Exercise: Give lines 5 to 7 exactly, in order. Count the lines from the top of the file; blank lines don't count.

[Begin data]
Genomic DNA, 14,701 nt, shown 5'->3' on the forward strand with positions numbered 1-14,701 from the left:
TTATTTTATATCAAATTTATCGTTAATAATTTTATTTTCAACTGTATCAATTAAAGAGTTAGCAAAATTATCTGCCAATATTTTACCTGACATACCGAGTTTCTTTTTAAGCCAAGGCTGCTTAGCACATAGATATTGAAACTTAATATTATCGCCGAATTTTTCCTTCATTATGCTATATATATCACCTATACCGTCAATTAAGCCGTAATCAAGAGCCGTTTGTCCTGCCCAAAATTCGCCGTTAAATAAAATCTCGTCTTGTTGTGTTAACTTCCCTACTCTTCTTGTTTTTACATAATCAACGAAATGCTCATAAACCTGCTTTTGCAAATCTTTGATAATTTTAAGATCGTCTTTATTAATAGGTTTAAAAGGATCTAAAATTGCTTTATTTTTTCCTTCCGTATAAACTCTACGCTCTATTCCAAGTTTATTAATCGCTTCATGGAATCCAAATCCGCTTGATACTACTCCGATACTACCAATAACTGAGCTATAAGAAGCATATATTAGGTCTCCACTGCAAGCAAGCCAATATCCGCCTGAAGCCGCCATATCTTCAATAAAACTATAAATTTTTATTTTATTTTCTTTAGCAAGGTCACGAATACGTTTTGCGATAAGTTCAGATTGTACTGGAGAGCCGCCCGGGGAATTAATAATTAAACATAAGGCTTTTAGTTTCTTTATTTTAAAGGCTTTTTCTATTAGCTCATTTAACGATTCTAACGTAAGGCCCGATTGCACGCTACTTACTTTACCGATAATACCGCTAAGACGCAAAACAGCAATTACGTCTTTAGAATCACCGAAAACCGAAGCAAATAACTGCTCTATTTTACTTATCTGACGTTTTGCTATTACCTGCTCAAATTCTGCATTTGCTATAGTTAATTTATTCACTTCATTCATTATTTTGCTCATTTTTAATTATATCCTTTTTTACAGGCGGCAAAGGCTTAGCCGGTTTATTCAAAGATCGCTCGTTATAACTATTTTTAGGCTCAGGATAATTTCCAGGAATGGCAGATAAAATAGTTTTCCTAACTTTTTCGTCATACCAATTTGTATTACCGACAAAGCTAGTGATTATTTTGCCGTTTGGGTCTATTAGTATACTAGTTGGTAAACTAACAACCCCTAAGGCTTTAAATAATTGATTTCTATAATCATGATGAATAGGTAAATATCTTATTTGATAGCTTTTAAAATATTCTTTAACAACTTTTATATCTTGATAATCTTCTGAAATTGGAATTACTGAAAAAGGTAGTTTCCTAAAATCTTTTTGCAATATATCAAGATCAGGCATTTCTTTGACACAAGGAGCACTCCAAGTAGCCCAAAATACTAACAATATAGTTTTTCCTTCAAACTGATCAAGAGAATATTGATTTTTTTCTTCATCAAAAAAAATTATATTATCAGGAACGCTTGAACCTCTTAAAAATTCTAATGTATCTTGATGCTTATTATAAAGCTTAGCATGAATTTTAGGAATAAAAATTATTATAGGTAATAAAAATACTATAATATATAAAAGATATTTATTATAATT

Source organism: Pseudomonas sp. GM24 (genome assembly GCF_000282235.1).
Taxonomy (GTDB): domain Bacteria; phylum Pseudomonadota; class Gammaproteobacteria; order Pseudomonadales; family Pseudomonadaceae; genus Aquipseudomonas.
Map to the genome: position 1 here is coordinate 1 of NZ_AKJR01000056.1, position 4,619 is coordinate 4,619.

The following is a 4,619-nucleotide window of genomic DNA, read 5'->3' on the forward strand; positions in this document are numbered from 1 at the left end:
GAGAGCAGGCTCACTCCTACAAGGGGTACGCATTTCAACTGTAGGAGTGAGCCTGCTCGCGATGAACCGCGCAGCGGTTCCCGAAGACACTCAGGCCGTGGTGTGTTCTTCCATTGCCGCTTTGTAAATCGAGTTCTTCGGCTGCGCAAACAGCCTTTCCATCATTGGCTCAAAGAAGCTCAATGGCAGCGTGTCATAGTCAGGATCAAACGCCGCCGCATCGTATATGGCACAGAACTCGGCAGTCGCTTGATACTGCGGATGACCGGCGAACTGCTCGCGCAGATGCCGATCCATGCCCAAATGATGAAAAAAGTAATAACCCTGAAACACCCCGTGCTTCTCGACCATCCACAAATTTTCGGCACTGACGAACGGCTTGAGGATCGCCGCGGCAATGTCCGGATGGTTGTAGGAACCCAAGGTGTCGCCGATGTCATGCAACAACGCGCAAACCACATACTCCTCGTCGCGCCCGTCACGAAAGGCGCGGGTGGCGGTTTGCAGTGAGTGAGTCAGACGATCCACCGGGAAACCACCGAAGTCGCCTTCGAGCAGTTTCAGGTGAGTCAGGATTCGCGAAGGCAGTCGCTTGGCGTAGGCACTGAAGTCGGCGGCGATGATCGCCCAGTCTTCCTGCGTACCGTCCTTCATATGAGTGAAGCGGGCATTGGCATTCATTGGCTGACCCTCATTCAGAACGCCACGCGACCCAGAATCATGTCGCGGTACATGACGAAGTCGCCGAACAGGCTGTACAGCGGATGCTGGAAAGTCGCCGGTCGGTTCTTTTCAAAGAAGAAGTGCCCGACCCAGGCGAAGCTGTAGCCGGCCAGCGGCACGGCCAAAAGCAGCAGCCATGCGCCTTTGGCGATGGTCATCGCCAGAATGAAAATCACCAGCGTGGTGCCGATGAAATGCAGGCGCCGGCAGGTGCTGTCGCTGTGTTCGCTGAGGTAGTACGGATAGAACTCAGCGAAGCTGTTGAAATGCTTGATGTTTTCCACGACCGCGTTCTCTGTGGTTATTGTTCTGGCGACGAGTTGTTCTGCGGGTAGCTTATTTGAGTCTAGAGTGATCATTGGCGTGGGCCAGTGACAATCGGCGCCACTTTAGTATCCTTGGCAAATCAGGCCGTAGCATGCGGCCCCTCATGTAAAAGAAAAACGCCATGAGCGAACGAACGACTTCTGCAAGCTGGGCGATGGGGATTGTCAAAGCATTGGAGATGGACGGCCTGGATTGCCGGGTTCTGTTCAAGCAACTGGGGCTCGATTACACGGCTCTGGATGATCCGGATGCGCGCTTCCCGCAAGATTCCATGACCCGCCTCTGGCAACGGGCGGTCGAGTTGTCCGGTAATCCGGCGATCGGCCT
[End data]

Map to the genome: position 1 here is coordinate 1 of NZ_AKJR01000056.1, position 4,619 is coordinate 4,619.

The following is a 4,619-nucleotide window of genomic DNA, read 5'->3' on the forward strand; positions in this document are numbered from 1 at the left end:
GAGAGCAGGCTCACTCCTACAAGGGGTACGCATTTCAACTGTAGGAGTGAGCCTGCTCGCGATGAACCGCGCAGCGGTTCCCGAAGACACTCAGGCCGTGGTGTGTTCTTCCATTGCCGCTTTGTAAATCGAGTTCTTCGGCTGCGCAAACAGCCTTTCCATCATTGGCTCAAAGAAGCTCAATGGCAGCGTGTCATAGTCAGGATCAAACGCCGCCGCATCGTATATGGCACAGAACTCGGCAGTCGCTTGATACTGCGGATGACCGGCGAACTGCTCGCGCAGATGCCGATCCATGCCCAAATGATGAAAAAAGTAATAACCCTGAAACACCCCGTGCTTCTCGACCATCCACAAATTTTCGGCACTGACGAACGGCTTGAGGATCGCCGCGGCAATGTCCGGATGGTTGTAGGAACCCAAGGTGTCGCCGATGTCATGCAACAACGCGCAAACCACATACTCCTCGTCGCGCCCGTCACGAAAGGCGCGGGTGGCGGTTTGCAGTGAGTGAGTCAGACGATCCACCGGGAAACCACCGAAGTCGCCTTCGAGCAGTTTCAGGTGAGTCAGGATTCGCGAAGGCAGTCGCTTGGCGTAGGCACTGAAGTCGGCGGCGATGATCGCCCAGTCTTCCTGCGTACCGTCCTTCATATGAGTGAAGCGGGCATTGGCATTCATTGGCTGACCCTCATTCAGAACGCCACGCGACCCAGAATCATGTCGCGGTACATGACGAAGTCGCCGAACAGGCTGTACAGCGGATGCTGGAAAGTCGCCGGTCGGTTCTTTTCAAAGAAGAAGTGCCCGACCCAGGCGAAGCTGTAGCCGGCCAGCGGCACGGCCAAAAGCAGCAGCCATGCGCCTTTGGCGATGGTCATCGCCAGAATGAAAATCACCAGCGTGGTGCCGATGAAATGCAGGCGCCGGCAGGTGCTGTCGCTGTGTTCGCTGAGGTAGTACGGATAGAACTCAGCGAAGCTGTTGAAATGCTTGATGTTTTCCACGACCGCGTTCTCTGTGGTTATTGTTCTGGCGACGAGTTGTTCTGCGGGTAGCTTATTTGAGTCTAGAGTGATCATTGGCGTGGGCCAGTGACAATCGGCGCCACTTTAGTATCCTTGGCAAATCAGGCCGTAGCATGCGGCCCCTCATGTAAAAGAAAAACGCCATGAGCGAACGAACGACTTCTGCAAGCTGGGCGATGGGGATTGTCAAAGCATTGGAGATGGACGGCCTGGATTGCCGGGTTCTGTTCAAGCAACTGGGGCTCGATTACACGGCTCTGGATGATCCGGATGCGCGCTTCCCGCAAGATTCCATGACCCGCCTCTGGCAACGGGCGGTCGAGTTGTCCGGTAATCCGGCGATCGGCCT